The Best Thing I Ate Last Week: Jewish Deli-Themed Dination Supper Club

The best meal I ate last week was the best meal I’ve eaten in 2013, and actually, in recent history. Good friend Daniel Meyer has started a supper club, for a good cause. Dination combines two great things: sharing a good meal with friends and giving to a good cause. The basic concept is simple, and the results have been extraordinary thus far. You get a group of friends together for a meal, choose a charity or cause to donate to, and as long as you raise more than the cost of the meal – be it any amount, small or large – you’ve done a good thing (or two, actually, because you’ve gotten a great meal out of it!).

I was lucky enough to attend Saturday’s Jewish-Deli-themed dinner, and words can’t do the evening justice. We raised $300 for the Food Bank of New York City, and walked home — bacon peanut brittle in hand — buzzed on great food, loud laughs, Dr. Brown’s Dark & Stormy’s and giving to a worthy cause. See below for the menu and see here for some photos of the exquisite food.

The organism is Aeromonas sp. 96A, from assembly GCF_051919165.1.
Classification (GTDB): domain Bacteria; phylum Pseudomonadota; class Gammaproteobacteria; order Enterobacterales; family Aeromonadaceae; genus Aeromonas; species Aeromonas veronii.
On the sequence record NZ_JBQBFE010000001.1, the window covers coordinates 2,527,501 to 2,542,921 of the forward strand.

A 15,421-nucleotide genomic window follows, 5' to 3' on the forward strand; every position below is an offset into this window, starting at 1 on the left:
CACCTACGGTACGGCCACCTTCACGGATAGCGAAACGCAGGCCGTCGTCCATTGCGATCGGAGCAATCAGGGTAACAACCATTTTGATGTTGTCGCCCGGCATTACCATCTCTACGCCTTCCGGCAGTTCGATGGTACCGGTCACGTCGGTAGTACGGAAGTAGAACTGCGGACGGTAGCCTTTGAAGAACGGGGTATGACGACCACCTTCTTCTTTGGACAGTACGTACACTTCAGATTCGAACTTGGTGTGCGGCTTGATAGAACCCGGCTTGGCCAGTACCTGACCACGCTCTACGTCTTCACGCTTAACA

Daniel, the brainchild behind this outrageous menu and the awesome dination, is a self-taught, brilliant chef. Yes, the bagels were homemade. Yes, so was the smoked bluefish pate. Yes, the gravlax melted in my mouth with the creme fraiche dressing, and were elevated to new heights with a crunch of pumpernickel crouton and the crisp watercress. Yes, the chicken-liver crostini was perfect for dipping in the matzo dumpling soup, which was better than my mother’s (sorry, mom). Yes, the pastrami short ribs were smoked with wood chips and coals out back on Daniel’s grill and yes, the caraway mashed potatoes were pure genius, offering that jewish rye flavor that fits so right with pastrami and (yes, homemade) pickles. For a lover of cinnamon raison bagels who is constantly coming to their defense, the cinnamon raisin bread pudding with (YES!) cream cheese ice cream blew me away. Adjectives or descriptions won’t do any good here. Sign up for a dination dinner and see what I mean. I know this is just the first of many for me!